75583 I made too many speeches, most of them because I felt I was pretty good at it, and I was not only putting forth a new image for Tampa but for probably everybody that had a name like mine. And I know a lot of people never understood this, I never really said it but I was very conscious of it. I figured, you know, my kids and other people's kids-if I messed up, it would have been very hard on them. They would have expected it from an older guy; if he had an accent or something like that, well, fine. But not from Dick Greco, or not from anyone that had the opportunity that I had.
76230 So, I was very conscious always that whatever I did had to be a good image, because I felt that that was helping a lot of people that were Latin. Many times, I'm sure, they didn't feel that I was Latin enough, whatever that means.
7763 GM: How much TV did you use? Was that a factor in the campaign?
78RG: Yeah, I used a good bit of TV.
79GM: Did you think that was instrumental?
80RG: Oh, I don't think there's any question about it. Yes.
8190 GM: Is this probably one of the first elections in Tampa, in local politics, where TV was-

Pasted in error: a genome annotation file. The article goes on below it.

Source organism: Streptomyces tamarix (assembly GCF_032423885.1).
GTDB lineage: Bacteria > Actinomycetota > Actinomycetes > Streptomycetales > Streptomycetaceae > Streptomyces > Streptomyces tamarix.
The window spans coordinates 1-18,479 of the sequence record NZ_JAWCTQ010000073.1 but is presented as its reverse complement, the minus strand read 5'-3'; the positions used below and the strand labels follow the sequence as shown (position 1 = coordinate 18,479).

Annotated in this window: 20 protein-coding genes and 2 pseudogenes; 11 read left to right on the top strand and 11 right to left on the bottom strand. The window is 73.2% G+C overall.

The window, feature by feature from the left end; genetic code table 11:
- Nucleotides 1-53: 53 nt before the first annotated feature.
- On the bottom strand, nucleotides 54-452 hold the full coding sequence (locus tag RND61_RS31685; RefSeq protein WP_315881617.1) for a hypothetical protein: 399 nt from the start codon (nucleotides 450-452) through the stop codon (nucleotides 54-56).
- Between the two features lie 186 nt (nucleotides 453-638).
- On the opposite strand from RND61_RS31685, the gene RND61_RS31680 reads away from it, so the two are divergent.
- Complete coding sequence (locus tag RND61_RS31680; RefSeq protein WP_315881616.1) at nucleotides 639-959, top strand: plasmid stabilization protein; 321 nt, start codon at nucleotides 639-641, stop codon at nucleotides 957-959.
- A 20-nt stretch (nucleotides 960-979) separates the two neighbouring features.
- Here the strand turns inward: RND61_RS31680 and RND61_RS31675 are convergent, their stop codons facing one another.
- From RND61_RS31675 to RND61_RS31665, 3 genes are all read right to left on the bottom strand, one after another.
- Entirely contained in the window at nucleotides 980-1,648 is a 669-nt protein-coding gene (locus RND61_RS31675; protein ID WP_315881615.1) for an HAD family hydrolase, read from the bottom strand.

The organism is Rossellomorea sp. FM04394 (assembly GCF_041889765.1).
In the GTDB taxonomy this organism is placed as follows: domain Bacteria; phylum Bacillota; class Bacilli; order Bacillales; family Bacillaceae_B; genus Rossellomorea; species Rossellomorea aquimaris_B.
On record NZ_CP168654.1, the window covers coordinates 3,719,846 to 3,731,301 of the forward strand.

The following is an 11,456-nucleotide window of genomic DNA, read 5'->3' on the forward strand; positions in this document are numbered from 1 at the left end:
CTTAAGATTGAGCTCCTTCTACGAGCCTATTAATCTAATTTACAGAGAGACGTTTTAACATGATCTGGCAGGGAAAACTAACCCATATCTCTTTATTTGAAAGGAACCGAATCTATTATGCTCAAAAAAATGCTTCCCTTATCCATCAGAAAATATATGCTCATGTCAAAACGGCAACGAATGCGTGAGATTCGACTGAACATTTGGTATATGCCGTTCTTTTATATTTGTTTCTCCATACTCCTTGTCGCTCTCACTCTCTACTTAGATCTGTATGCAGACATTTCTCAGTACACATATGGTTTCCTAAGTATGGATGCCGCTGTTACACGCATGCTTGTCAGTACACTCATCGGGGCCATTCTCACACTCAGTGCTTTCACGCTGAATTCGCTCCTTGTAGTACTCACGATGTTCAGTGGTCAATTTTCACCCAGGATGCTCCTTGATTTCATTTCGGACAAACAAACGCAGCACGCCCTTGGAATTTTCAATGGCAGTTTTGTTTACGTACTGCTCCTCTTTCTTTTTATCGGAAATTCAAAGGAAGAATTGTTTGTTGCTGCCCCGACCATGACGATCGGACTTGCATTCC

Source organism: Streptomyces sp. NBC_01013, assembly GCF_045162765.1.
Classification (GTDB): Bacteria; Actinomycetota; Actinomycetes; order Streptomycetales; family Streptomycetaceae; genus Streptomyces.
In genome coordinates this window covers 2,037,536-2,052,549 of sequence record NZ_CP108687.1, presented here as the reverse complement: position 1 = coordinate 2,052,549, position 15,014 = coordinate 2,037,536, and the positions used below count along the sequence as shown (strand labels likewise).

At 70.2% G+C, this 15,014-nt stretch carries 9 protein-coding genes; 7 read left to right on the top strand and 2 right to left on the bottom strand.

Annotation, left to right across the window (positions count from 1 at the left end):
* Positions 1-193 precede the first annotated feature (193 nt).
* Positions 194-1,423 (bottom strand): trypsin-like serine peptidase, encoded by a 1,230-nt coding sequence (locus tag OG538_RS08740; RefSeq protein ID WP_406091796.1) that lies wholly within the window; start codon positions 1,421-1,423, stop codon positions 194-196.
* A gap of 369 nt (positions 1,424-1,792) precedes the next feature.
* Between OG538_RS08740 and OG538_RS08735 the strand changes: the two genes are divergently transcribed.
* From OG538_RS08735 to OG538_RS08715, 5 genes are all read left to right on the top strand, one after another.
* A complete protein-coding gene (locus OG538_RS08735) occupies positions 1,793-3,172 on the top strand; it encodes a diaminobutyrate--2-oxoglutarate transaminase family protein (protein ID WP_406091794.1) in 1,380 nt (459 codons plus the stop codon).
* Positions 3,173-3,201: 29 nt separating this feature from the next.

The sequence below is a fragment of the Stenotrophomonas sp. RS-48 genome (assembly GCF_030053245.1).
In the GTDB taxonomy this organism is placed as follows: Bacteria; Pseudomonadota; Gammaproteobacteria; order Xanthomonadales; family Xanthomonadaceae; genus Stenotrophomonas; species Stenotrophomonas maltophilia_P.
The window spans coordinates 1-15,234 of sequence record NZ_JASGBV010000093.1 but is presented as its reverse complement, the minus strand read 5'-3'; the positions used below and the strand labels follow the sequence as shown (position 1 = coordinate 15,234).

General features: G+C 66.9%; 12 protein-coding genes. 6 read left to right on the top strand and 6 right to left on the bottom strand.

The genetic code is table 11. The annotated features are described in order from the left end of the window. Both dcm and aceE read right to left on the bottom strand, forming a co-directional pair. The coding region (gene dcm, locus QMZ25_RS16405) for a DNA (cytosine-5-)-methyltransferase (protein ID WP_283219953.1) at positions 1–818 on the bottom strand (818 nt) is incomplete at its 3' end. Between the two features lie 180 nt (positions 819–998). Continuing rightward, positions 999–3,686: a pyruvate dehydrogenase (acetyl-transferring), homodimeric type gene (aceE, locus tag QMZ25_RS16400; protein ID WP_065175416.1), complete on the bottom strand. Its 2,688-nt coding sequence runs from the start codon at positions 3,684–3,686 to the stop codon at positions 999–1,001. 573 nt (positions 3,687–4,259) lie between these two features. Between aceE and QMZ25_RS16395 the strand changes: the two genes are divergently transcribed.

8227 RG: Became important, yeah.
83GM: -an important medium?
84482 RG: Yeah. And, of course, I knew that I would have the edge in that medium, being so much younger. I had, certainly, the good fortune of there were going to be X number of Latin people voting for me because of my family, so I split that vote. I knew that in my own mind that possibly the rest weren't going to beat me in another part of town. And having the newspapers support me, that sort of really sent-of course, we worked awfully hard, too. And I did that on a different basis.
85728 I limited what people would give in campaign contributions, did a lot of things that I think needed to be done. And I didn't pick all friends, and that made some people mad. Through the whole campaign, I told everybody that worked, "If you're here for any other reason other than you want good government, don't come." For instance, my purchasing agent was a guy we borrowed from industry. I never met him in my life. My police chief [was] an unheard of. I tried to find who I thought was well-respected in the department, and probably picked the most likely guy on Earth for political reasons. [James Grantham] "Babe" Littleton, who I picked, would arrest his mother gladly if she did something wrong. And that's what I wanted.